Heat 2 by Meg Gardiner and Michael Mann; HarperCollins (480 pages, $28.99)
In an age of reboots, limited series, and sequels, it makes a lot of sense because it would make a lot of cents for one of the greatest action movies ever made to continue.
The 1995 film The Heat, starring Robert De Niro and Al Pacino and directed by Michael Mann, returns in novel form.
A hit movie that continues in the form of a novel has a precedent.
A hit movie that isn’t based on a book that continues in the form of a novel co-written by the movie’s director and screenwriter is a creative phenomenon.
Mann has made a career out of doing things outside the center of the conventional, and “Heat 2” fits into a pattern that he creates as he goes along.
The Heat 2 is one of the most anticipated works of fiction for 2022, especially because Mann wrote it based on the cult film he created.
He’s 79 and a first-time author.
“Heat 2” is a great idea.
As a film, “Heat” does not need anything else. It is one of those organic, perfect creations that any subsequent attempt to continue will not ruin, but simply disappoint.
As a story, Mann felt there was more to be done, so… he’s Michael Mann. He can do whatever he wants, and a publisher and studio would never turn down a chance to cash in on this title.
If you liked the movie, the book is satisfying. It’s not great literature, but it’s a fun read for a crime novel; a return to history and a set of people that are undeniably attractive.
“Heat 2” reads like you’re watching a Michael Mann action movie.
Between Thief, Manhunter, Miami Vice, and Heat, few people in Hollywood do crimes like Mann. His version of cops and robbers is slick, cool, fashionable, authentic looking and always masculine.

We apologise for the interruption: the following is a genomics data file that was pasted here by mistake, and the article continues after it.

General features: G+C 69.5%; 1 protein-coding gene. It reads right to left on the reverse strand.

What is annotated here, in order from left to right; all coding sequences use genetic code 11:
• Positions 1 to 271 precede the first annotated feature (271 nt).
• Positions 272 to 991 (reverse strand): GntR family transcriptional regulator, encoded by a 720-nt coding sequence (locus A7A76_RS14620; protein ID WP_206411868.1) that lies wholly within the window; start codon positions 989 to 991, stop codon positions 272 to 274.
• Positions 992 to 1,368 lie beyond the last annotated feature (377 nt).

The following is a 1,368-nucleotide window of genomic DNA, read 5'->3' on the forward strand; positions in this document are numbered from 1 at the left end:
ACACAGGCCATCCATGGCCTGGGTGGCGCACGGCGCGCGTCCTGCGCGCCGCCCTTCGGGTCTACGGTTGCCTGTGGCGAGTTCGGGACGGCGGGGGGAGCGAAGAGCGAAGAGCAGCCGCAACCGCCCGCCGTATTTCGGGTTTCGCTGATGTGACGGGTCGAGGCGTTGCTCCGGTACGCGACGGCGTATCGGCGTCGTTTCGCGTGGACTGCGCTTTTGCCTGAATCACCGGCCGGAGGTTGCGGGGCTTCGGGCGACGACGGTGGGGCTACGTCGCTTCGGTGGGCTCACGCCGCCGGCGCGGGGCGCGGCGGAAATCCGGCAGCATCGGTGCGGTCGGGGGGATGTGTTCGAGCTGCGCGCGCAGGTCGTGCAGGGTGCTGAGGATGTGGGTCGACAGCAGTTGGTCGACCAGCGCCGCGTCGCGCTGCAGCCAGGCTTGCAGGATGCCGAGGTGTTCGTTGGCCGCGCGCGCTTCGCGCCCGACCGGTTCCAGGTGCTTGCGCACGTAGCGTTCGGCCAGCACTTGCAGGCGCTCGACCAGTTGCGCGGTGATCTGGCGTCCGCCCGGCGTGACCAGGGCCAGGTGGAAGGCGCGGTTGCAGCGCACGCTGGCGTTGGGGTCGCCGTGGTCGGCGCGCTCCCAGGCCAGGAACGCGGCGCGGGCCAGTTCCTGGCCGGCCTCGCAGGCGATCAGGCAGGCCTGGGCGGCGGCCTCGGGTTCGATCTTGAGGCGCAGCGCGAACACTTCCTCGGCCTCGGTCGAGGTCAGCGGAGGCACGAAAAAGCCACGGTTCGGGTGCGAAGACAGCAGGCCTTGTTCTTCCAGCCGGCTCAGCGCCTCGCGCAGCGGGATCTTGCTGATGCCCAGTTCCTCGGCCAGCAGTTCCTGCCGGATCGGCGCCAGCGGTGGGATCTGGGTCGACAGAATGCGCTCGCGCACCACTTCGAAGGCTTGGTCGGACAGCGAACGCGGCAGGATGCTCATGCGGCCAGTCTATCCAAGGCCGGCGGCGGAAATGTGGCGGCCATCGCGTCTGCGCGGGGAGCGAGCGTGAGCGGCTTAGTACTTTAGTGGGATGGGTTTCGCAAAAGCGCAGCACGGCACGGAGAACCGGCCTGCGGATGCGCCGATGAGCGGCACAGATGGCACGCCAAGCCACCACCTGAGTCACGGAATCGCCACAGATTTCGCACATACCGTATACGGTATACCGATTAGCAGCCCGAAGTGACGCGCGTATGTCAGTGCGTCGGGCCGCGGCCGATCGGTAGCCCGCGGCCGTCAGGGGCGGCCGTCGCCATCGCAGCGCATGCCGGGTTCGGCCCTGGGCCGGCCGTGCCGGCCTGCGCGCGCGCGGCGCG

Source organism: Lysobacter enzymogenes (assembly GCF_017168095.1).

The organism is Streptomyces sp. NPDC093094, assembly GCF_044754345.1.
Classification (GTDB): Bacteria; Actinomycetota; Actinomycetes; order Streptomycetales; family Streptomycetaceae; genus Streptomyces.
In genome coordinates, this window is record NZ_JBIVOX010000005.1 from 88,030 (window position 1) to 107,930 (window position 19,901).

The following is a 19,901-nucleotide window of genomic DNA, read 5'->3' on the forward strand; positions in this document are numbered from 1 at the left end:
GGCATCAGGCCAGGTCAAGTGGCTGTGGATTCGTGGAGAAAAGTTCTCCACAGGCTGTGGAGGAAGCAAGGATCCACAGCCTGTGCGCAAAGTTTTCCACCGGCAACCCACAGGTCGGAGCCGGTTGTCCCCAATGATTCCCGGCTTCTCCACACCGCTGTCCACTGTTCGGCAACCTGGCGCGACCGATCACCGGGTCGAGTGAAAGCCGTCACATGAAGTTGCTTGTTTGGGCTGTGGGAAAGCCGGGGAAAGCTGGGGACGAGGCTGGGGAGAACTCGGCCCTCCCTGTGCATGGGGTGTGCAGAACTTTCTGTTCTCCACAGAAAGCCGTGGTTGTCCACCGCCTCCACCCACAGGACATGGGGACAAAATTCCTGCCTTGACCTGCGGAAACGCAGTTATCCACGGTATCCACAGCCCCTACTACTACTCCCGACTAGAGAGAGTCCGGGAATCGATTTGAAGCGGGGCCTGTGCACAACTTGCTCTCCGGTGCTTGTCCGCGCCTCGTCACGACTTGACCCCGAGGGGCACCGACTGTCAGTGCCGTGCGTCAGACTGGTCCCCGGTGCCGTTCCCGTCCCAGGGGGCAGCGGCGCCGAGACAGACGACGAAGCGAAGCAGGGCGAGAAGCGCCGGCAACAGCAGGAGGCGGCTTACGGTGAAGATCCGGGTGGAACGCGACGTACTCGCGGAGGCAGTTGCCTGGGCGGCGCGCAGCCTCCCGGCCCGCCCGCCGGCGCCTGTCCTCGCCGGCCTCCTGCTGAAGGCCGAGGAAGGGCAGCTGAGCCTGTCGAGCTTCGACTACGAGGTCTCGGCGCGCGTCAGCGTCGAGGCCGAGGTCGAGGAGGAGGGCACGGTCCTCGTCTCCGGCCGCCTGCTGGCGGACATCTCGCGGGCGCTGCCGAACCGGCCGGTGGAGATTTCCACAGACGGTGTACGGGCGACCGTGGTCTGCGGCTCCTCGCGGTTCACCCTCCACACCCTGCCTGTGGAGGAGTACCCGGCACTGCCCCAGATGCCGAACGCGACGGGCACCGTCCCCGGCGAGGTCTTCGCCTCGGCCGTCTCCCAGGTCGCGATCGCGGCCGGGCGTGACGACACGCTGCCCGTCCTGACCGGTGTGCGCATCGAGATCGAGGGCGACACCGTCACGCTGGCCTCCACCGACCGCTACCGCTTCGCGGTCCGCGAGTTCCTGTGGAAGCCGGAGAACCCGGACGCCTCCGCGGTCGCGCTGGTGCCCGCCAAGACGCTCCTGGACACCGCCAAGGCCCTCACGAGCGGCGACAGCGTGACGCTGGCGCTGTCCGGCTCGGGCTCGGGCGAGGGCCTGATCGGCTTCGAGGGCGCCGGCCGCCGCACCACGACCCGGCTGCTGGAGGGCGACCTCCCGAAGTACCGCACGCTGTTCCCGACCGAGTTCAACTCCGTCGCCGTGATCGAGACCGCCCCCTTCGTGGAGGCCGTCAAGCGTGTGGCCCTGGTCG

Heat 2, written by Austin-based Meg Gardiner, is the complete story of the complex characters that made the original film one of the most compelling action films ever made.
It’s been more than 25 years since we last saw LAPD Detective Vincent Hanna holding Neal McCauley’s hand after he shot and killed a bank robber during his escape attempt around LAX Airport.
The book opens with Hanna following the rest of McCauley’s team to LA in pursuit of his best assistant, Chris Shiherlis.
The 466-page book then flashes back to the beginning of Hannah’s career, which began in the military.
McCauley’s and Hannah’s careers overlapped in Chicago; Shicherlis developed his gambling problem in Vegas, where he met a high-priced call girl whom he eventually fell in love with.
The only thing missing from these pages is the soundtrack Mann found for his crime films.
When you read “Heat 2,” you might just hear the music of Tangerine Dream, Elliot Goldenthal, or Jan Hammer echoing in your head.
These composers gave Mann’s films a distinct sound that helped set his action films apart from others.
This makes “Heat 2” difficult; Mann’s skill is to create an audio and visual experience, while the book relies on the imagination.
This is the rare book in which the reader already has the images of characters in his mind; while reading the book you see De Niro, Pacino, Val Kilmer and Ashley Judd etc.
It’s also the rare book where the reader has to watch the movie before turning page one.
This wouldn’t be his first attempt at returning to a brand that people loved; in 2006, he adapted his 1980 TV show Miami Vice into a film.
Miami Vice was an average movie.
The Heat 2 book is well above average and will satisfy fans of the original movie who want to see and hear these people again.
You just might want to throw in some Jan Hammer in the background to give the book a full Mann experience.
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